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This allows for the crowfunding itself, and for the perks, but not profit sharing on the open market. That is totally different and selling stock. Privately is different than the open market. I will assume some are doing it sure, but it's illegal.

For example online raffles are illegal as well, but people still do it.
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Old 09-08-2018, 10:34 AM   #10
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I'll answer your first question directly now. What would I want as a perk? Something tangible. Example, if a new Crocodile Dundee was seeking funds, and the perk was a high quality reproduction of the knife, and I was a fan, that is what would interest me. For indies, perhaps some new gadget you could introduce in the film. So you could partner with a sponsor, and work it into a scene. And they get that perk. You could even partner with an existing kickstarter that is doing well. Contact them for product placement and offer it as the perk.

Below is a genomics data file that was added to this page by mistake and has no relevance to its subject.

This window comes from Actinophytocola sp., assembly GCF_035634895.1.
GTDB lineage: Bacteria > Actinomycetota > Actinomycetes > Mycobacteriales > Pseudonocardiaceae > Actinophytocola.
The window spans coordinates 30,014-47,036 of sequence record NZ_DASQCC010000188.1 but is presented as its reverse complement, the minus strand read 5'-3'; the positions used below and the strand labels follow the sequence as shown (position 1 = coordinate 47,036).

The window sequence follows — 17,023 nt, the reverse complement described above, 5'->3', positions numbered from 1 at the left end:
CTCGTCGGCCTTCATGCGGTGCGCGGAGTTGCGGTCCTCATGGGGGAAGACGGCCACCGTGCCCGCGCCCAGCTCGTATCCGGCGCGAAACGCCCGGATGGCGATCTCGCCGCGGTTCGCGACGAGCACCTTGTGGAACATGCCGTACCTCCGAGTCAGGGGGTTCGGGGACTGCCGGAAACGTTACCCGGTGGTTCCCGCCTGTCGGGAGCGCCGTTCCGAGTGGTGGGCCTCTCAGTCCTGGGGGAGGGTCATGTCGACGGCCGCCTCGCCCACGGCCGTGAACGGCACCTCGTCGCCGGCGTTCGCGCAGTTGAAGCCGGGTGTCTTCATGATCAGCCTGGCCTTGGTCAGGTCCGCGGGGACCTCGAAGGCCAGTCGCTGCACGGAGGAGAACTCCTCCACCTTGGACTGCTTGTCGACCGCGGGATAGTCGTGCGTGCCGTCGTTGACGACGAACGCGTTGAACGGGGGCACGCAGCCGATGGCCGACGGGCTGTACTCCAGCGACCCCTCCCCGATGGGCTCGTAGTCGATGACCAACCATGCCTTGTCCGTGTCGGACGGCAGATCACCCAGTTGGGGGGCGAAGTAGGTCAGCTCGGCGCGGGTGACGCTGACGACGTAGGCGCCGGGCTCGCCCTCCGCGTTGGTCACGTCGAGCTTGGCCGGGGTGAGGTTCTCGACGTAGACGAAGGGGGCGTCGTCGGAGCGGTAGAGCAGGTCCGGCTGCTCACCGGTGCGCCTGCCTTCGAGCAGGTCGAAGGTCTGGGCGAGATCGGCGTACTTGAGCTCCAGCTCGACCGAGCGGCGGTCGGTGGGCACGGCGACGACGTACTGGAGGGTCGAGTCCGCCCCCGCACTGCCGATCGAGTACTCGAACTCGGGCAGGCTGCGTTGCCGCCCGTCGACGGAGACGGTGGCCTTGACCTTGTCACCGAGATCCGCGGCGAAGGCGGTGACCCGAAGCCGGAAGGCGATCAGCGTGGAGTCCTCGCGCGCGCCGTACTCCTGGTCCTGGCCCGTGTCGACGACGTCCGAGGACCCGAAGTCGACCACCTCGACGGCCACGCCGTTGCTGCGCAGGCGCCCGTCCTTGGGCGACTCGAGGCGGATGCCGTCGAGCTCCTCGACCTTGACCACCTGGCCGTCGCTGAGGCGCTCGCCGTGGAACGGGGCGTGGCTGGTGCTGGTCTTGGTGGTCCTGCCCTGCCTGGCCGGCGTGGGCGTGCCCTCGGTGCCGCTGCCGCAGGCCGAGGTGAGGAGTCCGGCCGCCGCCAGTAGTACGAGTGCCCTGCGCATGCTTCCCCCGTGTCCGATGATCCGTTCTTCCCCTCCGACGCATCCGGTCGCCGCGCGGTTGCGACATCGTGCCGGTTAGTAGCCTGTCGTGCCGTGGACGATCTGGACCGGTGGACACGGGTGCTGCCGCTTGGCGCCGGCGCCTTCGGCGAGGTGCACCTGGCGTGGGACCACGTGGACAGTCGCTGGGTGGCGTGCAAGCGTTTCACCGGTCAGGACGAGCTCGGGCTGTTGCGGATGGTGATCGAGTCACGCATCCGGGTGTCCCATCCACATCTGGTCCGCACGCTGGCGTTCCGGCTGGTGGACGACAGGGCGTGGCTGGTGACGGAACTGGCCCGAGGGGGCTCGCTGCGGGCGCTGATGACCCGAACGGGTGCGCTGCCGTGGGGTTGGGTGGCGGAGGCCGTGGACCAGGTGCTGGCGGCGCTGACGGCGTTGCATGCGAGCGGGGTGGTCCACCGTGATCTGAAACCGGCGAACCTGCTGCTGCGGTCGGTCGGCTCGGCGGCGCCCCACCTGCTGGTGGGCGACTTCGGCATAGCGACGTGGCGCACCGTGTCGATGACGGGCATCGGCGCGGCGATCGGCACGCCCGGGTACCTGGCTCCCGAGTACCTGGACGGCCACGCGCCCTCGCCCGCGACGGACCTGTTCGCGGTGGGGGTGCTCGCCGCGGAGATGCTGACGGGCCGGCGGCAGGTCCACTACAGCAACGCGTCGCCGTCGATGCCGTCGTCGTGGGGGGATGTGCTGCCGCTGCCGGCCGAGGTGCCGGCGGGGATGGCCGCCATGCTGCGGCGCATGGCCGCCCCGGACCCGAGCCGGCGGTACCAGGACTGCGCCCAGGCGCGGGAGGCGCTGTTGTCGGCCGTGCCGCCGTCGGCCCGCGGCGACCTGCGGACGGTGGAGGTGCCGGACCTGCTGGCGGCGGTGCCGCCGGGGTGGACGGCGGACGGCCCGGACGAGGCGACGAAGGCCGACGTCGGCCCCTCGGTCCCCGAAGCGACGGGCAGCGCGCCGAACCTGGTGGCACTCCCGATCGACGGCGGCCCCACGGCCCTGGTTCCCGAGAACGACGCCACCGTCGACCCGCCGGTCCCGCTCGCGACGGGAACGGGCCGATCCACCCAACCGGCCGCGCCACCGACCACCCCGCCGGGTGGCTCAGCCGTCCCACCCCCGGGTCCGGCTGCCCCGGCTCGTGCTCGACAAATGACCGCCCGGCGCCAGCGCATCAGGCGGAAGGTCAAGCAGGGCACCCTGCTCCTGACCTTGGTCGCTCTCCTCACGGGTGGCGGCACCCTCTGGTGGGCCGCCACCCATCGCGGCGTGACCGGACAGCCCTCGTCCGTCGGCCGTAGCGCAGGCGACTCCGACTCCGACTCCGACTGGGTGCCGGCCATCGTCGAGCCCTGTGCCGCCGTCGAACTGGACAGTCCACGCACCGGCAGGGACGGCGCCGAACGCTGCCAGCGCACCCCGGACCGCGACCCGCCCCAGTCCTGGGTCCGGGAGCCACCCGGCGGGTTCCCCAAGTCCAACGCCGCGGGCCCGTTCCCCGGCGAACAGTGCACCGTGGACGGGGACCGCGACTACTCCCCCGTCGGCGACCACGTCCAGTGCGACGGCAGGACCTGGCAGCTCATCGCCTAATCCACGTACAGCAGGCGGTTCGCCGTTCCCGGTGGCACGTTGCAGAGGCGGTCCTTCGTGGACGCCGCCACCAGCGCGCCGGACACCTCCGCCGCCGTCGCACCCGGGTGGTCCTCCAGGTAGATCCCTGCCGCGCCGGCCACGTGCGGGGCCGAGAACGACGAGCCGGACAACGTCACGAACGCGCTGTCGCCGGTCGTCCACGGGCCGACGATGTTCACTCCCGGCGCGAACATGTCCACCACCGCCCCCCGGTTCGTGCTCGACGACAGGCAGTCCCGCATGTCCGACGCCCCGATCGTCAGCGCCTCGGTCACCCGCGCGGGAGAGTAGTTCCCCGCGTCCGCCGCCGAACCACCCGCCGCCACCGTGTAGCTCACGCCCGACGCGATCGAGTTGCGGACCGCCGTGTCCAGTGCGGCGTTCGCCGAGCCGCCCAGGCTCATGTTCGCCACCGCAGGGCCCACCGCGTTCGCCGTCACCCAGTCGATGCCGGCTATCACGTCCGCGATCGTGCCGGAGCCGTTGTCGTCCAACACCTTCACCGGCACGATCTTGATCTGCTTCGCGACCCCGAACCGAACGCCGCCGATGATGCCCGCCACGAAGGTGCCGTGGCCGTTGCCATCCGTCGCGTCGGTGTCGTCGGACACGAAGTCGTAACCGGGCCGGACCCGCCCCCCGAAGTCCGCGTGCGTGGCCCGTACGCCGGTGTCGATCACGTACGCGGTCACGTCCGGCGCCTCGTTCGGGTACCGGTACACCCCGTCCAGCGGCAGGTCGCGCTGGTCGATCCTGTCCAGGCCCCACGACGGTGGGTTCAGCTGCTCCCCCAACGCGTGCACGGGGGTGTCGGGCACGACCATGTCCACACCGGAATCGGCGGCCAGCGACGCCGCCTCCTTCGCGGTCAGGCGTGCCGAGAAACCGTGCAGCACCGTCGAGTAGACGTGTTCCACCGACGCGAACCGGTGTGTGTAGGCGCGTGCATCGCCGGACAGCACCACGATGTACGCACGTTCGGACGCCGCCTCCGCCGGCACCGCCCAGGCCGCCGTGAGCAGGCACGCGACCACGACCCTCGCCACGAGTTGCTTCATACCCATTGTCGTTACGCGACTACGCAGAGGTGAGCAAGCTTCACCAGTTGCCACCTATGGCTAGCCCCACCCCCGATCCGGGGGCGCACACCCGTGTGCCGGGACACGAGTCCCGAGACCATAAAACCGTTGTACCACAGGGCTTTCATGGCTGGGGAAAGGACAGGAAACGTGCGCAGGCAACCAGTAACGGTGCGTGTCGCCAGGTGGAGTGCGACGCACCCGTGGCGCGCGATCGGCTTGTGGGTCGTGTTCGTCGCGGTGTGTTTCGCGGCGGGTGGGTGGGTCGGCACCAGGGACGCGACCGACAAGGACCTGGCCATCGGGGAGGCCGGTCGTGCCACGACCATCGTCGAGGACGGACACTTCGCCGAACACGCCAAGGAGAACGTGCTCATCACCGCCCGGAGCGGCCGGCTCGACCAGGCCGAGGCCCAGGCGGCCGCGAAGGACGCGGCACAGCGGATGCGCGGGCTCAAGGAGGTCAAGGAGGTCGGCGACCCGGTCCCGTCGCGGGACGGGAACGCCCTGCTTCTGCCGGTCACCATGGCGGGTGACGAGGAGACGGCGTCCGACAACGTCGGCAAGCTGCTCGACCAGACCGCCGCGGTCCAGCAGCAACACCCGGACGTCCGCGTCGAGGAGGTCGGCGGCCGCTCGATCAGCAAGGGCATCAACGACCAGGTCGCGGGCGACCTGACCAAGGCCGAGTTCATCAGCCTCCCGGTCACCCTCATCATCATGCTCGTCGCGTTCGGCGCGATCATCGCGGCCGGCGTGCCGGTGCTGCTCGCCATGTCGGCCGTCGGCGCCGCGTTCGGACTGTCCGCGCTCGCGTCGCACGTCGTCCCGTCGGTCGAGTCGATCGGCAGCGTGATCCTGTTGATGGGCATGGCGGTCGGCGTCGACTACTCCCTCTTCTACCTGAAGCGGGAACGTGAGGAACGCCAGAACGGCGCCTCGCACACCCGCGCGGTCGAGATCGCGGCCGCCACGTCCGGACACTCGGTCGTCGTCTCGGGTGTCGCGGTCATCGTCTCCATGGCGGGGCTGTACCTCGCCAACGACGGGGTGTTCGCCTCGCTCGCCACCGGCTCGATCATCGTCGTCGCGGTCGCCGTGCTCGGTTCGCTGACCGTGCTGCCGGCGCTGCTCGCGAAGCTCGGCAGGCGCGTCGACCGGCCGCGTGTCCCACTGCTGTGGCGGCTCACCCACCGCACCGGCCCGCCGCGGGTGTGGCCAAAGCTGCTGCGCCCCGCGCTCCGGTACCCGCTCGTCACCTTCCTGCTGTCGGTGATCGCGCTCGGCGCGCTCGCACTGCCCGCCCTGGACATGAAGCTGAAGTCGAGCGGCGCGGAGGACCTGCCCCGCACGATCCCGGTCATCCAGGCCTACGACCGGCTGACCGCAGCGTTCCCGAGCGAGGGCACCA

There you go. Steal my idea, it's yours.
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Old 09-08-2018, 09:12 PM   #11
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if youre casting an instagram model in your film with 1,000,000 followers then crowd funding might work
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Old 09-09-2018, 01:46 AM   #12
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Quote:
Originally Posted by indietalk View Post
This allows for the crowfunding itself, and for the perks, but not profit sharing on the open market. That is totally different and selling stock. Privately is different than the open market. I will assume some are doing it sure, but it's illegal.

For example online raffles are illegal as well, but people still do it.
Okay, that's interesting, I didn't know that.

I like your other idea, though. I haven't seen a campaign doing that, but it could be promising. I guess any way to expand your potential audience is probably a good start. The same applies to instagram people. Even if just 0,1% of their 1,000,000 followers backs your campaign, thats already 1,000 backers. Barely any campaign gets that many at all.
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Old 09-16-2018, 11:55 PM   #13